Spanish School Here We Come
Trip Start Nov 05, 2007
17Trip End Ongoing
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We bussed it up to Leon, for another visit to the beautiful colonial town that we so loved. The last time we visited Leon, it was in early December and only for a few short days, but while in the city we had investigated a few Spanish Schools, and had our hearts set on the Leon Spanish School of Nicaragua. We checked into the same guest house we had stayed at the last time, which is located right in the center of the city and within walking distance to the school
The cheap room we wanted to check into was full for the first night, and all that was available was the deluxe room with a king size bed, cable t.v., gorgeous stone bathroom, and beautiful french doors that open into the garden. Even with our own two rocking chairs out front. What more could we ask, and for $20. So, the short part of the long story is that we actually ended up spending 2 weeks in the deluxe room, because once we put our bags down and laid on the massive bed, it was all over!! LOL. You must treat yourself once in awhile right?!?!
Well, Spanish classes began on the Wednesday and it is 4 hours per day in the morning, followed by an afternoon activity with other students and the teachers. We visited the ruins of the Veracruz indians, the local markets, the beach and participated in Salsa lessons
We finished up our first week of class, and decided to go to a rooster fight which is a traditional event that happens every Sunday in Nicaragua. They have professional rooster fighting which is for hundreds of dollars, but we decided to go to a mellower fight which is not so serious and the roosters do not fight till they die as they do in the professional leagues. I had a tough time deciding if I was going to go, but Rustin made a good point, that "When in Rome, does as the Romans do", so off we went with a group of travelers to experience the rooster fights. It ended up being a great experience to witness the rivalry among the different roosters and the folks that raise the roosters. Some of these men live and breath for their roosters. Personally, I was only able to watch one rooster fight as it was too much for me emotionally. I am a little sensitive for those who know me well, but Rustin was right in there around the ring enjoying the comraderie that the local men have. Cheering and shouting much like at a boxing match, and drinking Toņa, the local beer
While at the rooster fights we met a local man and his son whom made jewelry in Leon at a shop nearby to our hotel. They both had on amazing necklaces so we decided to go check out the shop. It was a traditional old jewlery shop with all of the old tools still in use from the 1800īs. Rustin and I went with a few friends we had met in Leon, and we all ended up picking out rings that we wanted to have custom made. We stuck around the shop to watch the entire process, and in the end we all had new silver rings. Rustin had a gold necklace that he had found on the beach in Maderas melted down and made into a beautiful lion ring to represent our time spent in Leon (the Lion), and a great story to go along with it.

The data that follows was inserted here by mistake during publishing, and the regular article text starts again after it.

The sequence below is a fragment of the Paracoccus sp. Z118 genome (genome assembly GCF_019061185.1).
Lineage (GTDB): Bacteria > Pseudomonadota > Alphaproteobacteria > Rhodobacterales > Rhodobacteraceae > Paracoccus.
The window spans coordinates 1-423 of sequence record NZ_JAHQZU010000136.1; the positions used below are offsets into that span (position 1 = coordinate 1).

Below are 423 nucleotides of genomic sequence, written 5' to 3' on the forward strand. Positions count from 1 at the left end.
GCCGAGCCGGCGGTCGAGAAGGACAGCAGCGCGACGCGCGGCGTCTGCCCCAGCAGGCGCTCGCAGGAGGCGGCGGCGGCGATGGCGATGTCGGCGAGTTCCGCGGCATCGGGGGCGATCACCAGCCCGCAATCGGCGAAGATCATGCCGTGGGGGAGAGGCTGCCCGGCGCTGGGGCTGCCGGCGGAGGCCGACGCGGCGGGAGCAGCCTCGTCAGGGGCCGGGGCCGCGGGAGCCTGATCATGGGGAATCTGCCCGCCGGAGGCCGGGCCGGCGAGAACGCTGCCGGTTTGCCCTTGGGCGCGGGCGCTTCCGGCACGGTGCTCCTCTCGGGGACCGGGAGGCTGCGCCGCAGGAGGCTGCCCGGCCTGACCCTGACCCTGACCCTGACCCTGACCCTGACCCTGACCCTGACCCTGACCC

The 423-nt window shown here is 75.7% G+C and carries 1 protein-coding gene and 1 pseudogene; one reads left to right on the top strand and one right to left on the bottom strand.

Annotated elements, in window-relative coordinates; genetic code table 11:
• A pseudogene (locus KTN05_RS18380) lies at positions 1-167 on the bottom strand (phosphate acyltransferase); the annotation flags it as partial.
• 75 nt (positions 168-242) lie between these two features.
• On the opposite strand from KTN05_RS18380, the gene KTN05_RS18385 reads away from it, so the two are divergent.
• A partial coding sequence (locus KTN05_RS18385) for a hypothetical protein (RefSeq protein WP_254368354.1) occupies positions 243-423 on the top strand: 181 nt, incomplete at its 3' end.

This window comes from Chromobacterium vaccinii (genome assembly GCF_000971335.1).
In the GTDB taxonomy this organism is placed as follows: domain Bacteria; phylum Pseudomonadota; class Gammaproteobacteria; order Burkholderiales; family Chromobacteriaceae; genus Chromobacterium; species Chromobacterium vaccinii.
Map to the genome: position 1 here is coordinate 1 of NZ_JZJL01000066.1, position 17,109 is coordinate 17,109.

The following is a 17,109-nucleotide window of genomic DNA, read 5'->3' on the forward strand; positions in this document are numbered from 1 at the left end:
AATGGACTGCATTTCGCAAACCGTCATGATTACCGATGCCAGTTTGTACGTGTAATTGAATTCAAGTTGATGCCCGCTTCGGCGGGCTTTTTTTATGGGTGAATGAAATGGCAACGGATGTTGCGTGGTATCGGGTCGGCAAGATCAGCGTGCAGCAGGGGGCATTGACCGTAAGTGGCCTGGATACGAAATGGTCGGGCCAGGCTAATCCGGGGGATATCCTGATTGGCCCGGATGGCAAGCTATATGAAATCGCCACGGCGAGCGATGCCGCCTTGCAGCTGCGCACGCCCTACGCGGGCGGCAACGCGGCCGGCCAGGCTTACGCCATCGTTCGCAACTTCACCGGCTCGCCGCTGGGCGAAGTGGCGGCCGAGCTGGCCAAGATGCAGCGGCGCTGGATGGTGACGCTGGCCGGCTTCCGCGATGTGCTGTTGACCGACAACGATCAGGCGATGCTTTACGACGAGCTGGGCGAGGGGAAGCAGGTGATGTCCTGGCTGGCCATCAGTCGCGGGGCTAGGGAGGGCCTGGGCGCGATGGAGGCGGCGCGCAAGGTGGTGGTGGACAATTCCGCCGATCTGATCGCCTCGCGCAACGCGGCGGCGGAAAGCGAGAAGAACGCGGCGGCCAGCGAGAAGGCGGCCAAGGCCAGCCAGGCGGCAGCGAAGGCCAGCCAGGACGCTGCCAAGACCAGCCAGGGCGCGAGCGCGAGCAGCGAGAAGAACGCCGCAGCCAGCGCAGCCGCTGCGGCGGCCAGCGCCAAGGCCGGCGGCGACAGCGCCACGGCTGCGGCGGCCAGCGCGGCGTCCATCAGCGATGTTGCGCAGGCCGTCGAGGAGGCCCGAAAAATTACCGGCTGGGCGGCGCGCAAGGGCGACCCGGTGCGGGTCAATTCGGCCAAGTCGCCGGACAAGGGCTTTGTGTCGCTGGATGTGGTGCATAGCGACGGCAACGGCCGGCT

We spent an extra week in Leon as it was Semana Santa, which is the Holy Week. It is bigger than Christmas and literally the entire country shuts down starting on Thursday before Easter. They have processions in the street and church services every day aswell as church bells ringing all throughout the city. One day we went to a local womans home to learn how to cook Indio Viejo, which is an ancient nicaraguan receipe of the indians that has been passed on for centuries. It is made from simple ingredients over an open fire, and absolutely delicious.
Rustin celebrated his 31st birthday while we were there in Leon, which consisted of breakfast in bed with champagne and orange juice, a trip to the art museum, a visit to an air conditioned movie theater (luxury when the city averages temperatures of 38 degrees celcius and more), followed by a fancy dinner at a nice hotel, and then I got Rustin back for the tequila he and my dad fed me on my birthday
After Easter weekend we decided it was time to move so on we went on our route back to El Salvador once again to our home away from home, El Tunco to practice the Spanish we have learned and reconnect with great friends we have made.
En route to El Tunco we made a stop in Esteli, a little mountain village nestled near by the border of Honduras to visit a cigar factory and witness the hand rolling of Nicaraguan cigars. We ended up buying quite the selection of cigars as Nicaragua produces some of the best cigars, up there with the good olīCuban cigar.
We made it to El Tunco with a warm fuzzy feeling in our hearts as we felt a sense of home!! Time to surf again, speak some spanish and take in the El Salvadorean lifestyle!!
Until the next story,
Rustin and Jenn